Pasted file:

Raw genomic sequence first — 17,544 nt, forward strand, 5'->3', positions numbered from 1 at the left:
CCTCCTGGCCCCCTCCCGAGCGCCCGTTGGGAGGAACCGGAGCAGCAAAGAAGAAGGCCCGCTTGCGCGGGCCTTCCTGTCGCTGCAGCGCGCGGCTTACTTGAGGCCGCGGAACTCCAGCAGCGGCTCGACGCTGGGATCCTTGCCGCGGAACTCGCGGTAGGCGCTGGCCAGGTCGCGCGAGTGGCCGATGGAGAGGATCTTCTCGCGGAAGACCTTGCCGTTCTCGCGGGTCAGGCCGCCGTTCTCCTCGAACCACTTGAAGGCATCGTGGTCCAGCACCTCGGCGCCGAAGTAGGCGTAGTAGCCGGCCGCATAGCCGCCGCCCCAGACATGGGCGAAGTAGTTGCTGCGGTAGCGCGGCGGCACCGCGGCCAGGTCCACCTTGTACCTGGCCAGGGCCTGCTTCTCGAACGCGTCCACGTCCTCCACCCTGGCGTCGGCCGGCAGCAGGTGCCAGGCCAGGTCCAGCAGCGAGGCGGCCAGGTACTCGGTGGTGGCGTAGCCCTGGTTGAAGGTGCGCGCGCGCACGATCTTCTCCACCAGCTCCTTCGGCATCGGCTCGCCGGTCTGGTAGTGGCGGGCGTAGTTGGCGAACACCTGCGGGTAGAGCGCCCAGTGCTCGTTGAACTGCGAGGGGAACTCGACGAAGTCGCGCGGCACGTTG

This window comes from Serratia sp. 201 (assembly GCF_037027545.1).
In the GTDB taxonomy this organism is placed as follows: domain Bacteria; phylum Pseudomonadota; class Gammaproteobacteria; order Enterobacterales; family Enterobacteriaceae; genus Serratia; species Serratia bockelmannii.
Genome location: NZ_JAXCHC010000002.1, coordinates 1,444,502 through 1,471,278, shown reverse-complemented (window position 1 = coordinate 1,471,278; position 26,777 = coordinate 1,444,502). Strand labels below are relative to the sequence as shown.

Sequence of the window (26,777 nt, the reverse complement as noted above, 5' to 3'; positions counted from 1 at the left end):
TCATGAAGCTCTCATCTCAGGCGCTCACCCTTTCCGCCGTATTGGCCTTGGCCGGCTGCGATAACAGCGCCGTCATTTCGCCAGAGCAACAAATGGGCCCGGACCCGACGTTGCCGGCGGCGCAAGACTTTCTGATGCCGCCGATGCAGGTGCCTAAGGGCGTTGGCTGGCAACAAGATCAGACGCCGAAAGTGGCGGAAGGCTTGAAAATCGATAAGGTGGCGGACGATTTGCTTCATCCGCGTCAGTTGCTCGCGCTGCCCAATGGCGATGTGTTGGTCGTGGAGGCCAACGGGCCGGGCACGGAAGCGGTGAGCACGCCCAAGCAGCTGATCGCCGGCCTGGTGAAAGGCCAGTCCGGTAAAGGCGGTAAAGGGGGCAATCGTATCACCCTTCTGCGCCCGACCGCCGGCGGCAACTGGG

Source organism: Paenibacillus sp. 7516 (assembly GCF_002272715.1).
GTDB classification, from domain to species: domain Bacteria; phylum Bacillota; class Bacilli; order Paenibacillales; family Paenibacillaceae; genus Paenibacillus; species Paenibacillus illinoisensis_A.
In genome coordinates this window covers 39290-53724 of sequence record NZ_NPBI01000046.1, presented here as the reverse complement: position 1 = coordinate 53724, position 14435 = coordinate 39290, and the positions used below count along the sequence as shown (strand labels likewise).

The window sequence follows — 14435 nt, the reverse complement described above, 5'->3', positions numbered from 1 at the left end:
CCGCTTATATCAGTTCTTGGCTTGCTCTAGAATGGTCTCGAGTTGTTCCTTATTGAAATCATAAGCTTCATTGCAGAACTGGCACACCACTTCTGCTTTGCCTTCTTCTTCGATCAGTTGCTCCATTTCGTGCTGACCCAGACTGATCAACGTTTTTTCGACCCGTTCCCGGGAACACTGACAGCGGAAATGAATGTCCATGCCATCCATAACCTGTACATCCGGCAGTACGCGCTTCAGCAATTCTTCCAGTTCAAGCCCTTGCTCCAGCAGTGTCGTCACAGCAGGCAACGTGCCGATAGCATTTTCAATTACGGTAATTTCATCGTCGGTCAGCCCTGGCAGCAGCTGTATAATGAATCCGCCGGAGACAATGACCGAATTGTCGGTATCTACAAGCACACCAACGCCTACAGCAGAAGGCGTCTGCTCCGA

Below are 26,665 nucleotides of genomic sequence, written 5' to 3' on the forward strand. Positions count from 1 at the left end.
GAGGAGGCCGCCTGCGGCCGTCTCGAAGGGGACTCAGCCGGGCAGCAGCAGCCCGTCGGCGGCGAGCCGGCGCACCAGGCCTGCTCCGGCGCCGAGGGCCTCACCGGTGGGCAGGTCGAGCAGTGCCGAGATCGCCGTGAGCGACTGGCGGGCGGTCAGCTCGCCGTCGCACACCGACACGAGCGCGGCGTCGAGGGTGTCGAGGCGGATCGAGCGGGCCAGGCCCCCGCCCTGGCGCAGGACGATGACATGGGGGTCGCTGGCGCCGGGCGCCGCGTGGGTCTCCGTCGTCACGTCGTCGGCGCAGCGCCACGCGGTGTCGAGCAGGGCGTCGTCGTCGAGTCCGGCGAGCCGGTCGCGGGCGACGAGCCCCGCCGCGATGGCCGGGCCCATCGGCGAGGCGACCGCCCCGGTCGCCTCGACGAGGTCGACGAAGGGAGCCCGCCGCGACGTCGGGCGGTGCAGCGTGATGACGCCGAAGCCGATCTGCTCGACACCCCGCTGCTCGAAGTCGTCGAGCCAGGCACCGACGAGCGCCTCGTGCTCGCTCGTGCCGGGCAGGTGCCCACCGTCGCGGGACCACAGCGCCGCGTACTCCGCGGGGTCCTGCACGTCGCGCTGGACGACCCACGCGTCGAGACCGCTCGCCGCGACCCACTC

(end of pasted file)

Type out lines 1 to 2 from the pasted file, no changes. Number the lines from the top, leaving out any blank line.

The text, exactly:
Raw genomic sequence first — 17,544 nt, forward strand, 5'->3', positions numbered from 1 at the left:
CCTCCTGGCCCCCTCCCGAGCGCCCGTTGGGAGGAACCGGAGCAGCAAAGAAGAAGGCCCGCTTGCGCGGGCCTTCCTGTCGCTGCAGCGCGCGGCTTACTTGAGGCCGCGGAACTCCAGCAGCGGCTCGACGCTGGGATCCTTGCCGCGGAACTCGCGGTAGGCGCTGGCCAGGTCGCGCGAGTGGCCGATGGAGAGGATCTTCTCGCGGAAGACCTTGCCGTTCTCGCGGGTCAGGCCGCCGTTCTCCTCGAACCACTTGAAGGCATCGTGGTCCAGCACCTCGGCGCCGAAGTAGGCGTAGTAGCCGGCCGCATAGCCGCCGCCCCAGACATGGGCGAAGTAGTTGCTGCGGTAGCGCGGCGGCACCGCGGCCAGGTCCACCTTGTACCTGGCCAGGGCCTGCTTCTCGAACGCGTCCACGTCCTCCACCCTGGCGTCGGCCGGCAGCAGGTGCCAGGCCAGGTCCAGCAGCGAGGCGGCCAGGTACTCGGTGGTGGCGTAGCCCTGGTTGAAGGTGCGCGCGCGCACGATCTTCTCCACCAGCTCCTTCGGCATCGGCTCGCCGGTCTGGTAGTGGCGGGCGTAGTTGGCGAACACCTGCGGGTAGAGCGCCCAGTGCTCGTTGAACTGCGAGGGGAACTCGACGAAGTCGCGCGGCACGTTG